"It's just so cool. There's no place else like it,'' he said.

This week in Washington, Joseph is paired with Ely outfitter and fishing guide Jason Zabokrtsky, also an ardent opponent of copper mining in the BWCAW watershed.

"Joseph had one week off of chemo and this is that week. So this was the one chance to make it happen," Zabokrtsky told the News Tribune by telephone from Washington. "Joseph is a very special kid. From the first time I met him, when he was six or seven, I thought, this kid is going to be a U.S. senator some day."

Today and Thursday Joseph and Jason are set to meet with U.S. Sens Al Franken and Amy Klobuchar, Minnesota Democrats, and Dick Durbin, D-Ill, and U.S. Rep. Rick Nolan, D-Minn. And Joseph will be part of the Save The Boundary Waters group campaign to deliver 60,000 petitions to Congress against copper mining in the BWCAW area.

"So far it's gone really well. The people I've met with have been very supportive. They want to learn more about the issue. They said they want to protect the Boundary Waters," Joseph said. "I think they have respected my wish."

Zabokrtsky has been guiding the Goldstein family for the past seven years on trips into the BWCAW. Each summer the family returns more energized about the excursion than the year before, Zabokrtsky said.


"The Boundary Waters has become a big part of who that family is, especially Joseph," Zabokrtsky said.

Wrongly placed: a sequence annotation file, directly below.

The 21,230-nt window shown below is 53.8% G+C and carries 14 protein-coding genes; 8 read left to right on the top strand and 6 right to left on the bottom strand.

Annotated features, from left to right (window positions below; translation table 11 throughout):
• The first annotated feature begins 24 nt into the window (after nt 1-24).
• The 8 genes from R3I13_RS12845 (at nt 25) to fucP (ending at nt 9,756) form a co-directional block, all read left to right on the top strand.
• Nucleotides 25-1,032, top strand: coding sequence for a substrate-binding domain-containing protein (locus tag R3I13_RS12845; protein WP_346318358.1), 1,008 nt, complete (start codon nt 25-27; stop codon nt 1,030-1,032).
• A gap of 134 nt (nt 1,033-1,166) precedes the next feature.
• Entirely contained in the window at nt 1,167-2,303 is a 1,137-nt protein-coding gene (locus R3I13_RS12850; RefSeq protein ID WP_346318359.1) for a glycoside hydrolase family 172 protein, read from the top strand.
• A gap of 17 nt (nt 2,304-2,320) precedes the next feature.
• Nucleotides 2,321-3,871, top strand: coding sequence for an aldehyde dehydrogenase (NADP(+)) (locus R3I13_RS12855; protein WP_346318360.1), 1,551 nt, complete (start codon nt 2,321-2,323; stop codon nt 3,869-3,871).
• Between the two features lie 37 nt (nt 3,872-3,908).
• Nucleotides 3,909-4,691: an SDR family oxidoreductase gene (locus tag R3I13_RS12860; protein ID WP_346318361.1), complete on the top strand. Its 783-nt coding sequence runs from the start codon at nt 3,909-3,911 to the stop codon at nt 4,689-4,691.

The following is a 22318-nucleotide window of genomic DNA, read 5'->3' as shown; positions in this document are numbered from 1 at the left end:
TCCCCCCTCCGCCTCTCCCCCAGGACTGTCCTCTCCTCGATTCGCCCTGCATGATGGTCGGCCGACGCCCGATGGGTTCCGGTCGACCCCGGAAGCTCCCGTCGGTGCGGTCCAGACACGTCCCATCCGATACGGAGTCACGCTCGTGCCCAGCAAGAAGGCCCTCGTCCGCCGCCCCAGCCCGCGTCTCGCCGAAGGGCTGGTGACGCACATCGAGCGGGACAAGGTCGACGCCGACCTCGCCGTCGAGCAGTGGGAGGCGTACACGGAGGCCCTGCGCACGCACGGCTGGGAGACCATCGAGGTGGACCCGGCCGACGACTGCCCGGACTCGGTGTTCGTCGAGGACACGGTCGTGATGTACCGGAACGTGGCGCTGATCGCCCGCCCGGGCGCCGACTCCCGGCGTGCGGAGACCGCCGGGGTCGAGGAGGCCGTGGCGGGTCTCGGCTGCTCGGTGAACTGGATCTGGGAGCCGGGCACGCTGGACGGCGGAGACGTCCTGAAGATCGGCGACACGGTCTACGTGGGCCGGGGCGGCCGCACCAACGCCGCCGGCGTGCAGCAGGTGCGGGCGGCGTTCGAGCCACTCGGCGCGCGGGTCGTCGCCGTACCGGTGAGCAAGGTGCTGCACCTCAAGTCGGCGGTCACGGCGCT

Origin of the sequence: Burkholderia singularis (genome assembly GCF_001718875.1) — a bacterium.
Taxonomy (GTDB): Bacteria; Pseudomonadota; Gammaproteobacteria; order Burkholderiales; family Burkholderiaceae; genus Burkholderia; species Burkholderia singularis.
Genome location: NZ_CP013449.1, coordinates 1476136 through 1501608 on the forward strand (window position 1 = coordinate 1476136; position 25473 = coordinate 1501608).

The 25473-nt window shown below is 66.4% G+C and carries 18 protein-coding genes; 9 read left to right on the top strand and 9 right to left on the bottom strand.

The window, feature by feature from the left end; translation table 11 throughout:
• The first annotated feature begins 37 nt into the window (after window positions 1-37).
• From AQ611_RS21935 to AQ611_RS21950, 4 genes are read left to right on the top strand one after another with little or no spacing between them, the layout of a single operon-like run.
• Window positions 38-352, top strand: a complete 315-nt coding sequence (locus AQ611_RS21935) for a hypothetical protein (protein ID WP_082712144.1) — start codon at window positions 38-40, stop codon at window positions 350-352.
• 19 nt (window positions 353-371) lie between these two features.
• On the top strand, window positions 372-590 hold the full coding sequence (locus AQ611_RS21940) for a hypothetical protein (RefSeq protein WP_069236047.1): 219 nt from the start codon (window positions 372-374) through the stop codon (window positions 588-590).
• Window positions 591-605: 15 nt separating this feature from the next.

The subject of the lobbying effort is copper-nickel mining in general, with geologists finding huge deposits of the valuable minerals underground all along the southern edge of the BWCAW. More specifically, the proposed Twin Metals copper mine near Ely would be a large underground project along the Kawishiwi River just outside the wilderness.

Critics say the economic benefits aren't worth the potential environmental destruction if the mine somehow produces acidic mine runoff. And they say that runoff could leach heavy metals and spur toxic mercury in water that runs back north, through the Boundary Waters and into Canada.

Supporters of the mine counter that mining already is prohibited in the federal wilderness boundaries. And they say a copper mine can operate safely on the edge of the BWCAW, providing years of high-paying jobs, taxes and royalties for the region.